At Clark, Father Williams had an enthusiastic, committed Catholic as a roommate, and Father Anthony began to share his enthusiasm. And while at Korat, he began to study the Catholic faith and accompanied a nun on her visits to take the Eucharist to lepers. It was at Korat he was baptized a Catholic at the base chapel. After seminary and ordination, he reentered the Air Force. In his role as an Air Force chaplain, Father Williams travelled all over the world. Some duty involved living in uncomfortable or unconventional places. “As a Catholic chaplain, the most important moments were celebrating the Mass, hearing confessions, providing pastoral counseling, visiting the hospitalized, and — unfortunately — accompanying a commander on a death notification call,” said Father Williams. “Although many of these moments involved administering the sacraments,” he continued, “providing counseling and a ministry of presence to other service personnel became a very important part of base ministry — responding with care and concern for the general well-being of all members of the military.”
Father James Ludwikoski, pastor of Good Shepherd in Shawnee, served as a U.S. Air Force Reserve chaplain in 1980, and then as an active duty chaplain from 1981 to 2009. He served all over the world, including the Middle East.
“I learned the great need and appreciation by our soldiers and their families for the sacraments,” said Father Ludwikoski. “I learned their thankfulness to the various bishops who so generously released their priests to serve in the military. I learned how extremely important it is to have a Catholic presence and Eucharist/penance for soldiers of all services in deployed areas.”
The faith of military service people is tested in various ways, and includes separation from family, uncertainty, long hours and training schedules, and other unique challenges.
“The cost of freedom is high,” said Father Ludwikoski. “Emotional, physical, psychic and spiritual turmoil is a constant in the lives of military families and the individual soldier. They endure this turmoil because of their great patriotism, their love of our country, and their desire for true freedom for their families and all of us.”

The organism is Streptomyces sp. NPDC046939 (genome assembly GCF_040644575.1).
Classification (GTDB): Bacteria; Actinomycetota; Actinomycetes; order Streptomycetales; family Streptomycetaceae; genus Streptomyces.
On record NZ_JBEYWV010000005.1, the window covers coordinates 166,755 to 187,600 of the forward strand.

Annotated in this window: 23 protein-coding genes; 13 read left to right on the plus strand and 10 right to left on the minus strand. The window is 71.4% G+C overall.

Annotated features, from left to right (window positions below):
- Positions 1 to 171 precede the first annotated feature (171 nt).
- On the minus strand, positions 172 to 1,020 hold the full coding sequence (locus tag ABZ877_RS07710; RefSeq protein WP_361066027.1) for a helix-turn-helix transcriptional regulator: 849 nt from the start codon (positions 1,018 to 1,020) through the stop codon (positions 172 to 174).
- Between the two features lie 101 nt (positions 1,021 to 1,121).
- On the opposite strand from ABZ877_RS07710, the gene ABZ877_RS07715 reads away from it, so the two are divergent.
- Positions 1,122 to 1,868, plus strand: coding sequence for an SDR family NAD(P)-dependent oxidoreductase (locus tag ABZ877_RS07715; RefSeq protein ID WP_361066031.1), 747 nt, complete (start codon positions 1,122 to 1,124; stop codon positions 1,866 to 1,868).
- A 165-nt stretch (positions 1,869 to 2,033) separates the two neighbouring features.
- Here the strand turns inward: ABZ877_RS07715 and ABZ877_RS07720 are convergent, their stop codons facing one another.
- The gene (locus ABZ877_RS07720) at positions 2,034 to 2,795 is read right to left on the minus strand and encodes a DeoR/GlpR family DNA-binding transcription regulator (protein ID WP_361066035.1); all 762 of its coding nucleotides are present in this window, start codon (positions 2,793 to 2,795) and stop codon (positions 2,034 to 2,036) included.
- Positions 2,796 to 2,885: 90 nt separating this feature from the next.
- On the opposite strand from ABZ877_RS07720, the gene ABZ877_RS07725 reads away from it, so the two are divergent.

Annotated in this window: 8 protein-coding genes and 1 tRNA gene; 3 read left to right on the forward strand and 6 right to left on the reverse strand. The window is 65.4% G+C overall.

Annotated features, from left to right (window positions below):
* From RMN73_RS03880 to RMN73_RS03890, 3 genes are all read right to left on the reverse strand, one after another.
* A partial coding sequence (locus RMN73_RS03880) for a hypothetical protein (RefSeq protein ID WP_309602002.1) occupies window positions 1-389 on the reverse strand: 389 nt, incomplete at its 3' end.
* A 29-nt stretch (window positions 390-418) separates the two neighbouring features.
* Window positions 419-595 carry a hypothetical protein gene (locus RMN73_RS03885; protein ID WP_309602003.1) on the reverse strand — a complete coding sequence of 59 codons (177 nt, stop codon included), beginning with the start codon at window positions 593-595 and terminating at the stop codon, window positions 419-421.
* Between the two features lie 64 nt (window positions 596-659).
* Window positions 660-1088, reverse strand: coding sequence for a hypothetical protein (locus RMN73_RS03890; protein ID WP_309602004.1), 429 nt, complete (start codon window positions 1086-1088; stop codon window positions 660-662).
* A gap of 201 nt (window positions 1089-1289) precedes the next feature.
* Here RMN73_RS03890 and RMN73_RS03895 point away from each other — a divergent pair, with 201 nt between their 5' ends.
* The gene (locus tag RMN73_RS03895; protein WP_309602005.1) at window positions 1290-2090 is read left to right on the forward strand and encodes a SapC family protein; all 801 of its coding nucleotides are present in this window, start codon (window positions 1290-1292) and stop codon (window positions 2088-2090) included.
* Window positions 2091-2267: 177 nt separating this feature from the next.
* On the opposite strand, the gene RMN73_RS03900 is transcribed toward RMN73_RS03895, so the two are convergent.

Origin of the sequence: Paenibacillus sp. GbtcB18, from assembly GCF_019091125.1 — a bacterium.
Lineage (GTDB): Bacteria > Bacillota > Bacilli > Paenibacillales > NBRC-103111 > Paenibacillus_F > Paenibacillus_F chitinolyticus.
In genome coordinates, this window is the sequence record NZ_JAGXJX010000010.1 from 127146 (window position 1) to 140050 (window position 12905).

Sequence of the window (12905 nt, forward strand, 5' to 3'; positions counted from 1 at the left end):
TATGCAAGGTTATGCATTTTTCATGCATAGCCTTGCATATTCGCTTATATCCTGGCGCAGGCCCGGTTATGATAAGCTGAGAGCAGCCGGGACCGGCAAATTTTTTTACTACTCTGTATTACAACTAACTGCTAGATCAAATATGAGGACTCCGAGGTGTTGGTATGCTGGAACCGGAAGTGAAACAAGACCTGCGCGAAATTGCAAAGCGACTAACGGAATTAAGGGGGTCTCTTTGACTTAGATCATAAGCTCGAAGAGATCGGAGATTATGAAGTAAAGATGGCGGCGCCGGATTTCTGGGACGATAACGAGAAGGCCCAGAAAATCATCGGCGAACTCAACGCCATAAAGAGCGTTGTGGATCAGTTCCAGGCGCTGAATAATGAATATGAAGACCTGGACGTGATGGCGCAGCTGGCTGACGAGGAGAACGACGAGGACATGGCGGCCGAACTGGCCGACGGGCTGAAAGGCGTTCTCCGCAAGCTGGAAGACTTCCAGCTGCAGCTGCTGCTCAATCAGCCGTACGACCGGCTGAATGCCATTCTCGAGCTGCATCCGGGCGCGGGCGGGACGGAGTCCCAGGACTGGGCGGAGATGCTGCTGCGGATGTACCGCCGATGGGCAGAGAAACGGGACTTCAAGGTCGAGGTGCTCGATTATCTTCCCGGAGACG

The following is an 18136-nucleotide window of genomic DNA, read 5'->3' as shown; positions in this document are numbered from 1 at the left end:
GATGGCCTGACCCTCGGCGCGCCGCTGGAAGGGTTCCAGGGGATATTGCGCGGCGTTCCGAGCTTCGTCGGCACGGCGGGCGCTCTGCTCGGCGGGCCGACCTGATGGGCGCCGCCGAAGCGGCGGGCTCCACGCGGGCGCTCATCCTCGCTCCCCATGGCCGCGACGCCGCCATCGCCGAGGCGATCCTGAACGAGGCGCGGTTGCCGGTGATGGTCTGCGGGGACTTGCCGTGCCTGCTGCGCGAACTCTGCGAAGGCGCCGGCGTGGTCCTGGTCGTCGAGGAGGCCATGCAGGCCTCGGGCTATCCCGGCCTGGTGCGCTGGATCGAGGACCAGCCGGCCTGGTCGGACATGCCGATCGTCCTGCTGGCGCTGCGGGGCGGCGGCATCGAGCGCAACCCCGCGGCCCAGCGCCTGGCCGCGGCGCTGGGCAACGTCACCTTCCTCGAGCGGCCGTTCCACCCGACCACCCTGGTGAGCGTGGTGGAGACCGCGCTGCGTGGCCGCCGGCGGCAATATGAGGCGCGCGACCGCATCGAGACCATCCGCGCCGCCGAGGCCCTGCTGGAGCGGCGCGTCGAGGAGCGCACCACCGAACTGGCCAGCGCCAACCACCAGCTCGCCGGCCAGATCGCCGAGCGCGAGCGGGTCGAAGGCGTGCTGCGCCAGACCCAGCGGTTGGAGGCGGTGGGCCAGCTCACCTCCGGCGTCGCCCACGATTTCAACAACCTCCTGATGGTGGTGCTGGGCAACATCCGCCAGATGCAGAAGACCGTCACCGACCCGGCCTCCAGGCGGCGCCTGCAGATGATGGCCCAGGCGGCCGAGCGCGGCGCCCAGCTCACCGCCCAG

Father Ludwikoski and other chaplains shared the burdens of their military flock.
“I learned the degree that I could push myself, during long hours of battle-related situations, whether in the senior staff war room, in the field with the troops, doing one-minute counseling with soldiers or contractors, or celebrating Sunday Mass,” said Father Ludwikoski. “I was reinforced in the reality that our faith is international — serving Korean, british, Canadian, Australian, French and other troops at various locations. I learned repeatedly that where I was, as a priest, there the church was.”
One of the greatest concerns military chaplains have is that there are too few priests in the military. According to Father Livojevich, there are half as many Navy chaplains now as when he was in the service.
“There are too few Catholic priests in the military, particularly the Army,” said Father Peter. “We’re in such great need. I believe the statistics show that the Army has the largest number of Catholic military personnel and the smallest number of chaplains. Too few are responding to the great need. My pitch is: If there’s a priest in good health and good cheer willing to serve in the Army, it is a great experience.”
Father Ludwikoski urged that all Catholics offer their support in prayer.
“Please pray daily for all military personnel, especially those in harm’s way,” he said. “As our Holy Father has requested, and in the belief that prayer is vital, raise up your hands and hearts each day for peace in our world, especially in the Middle East.”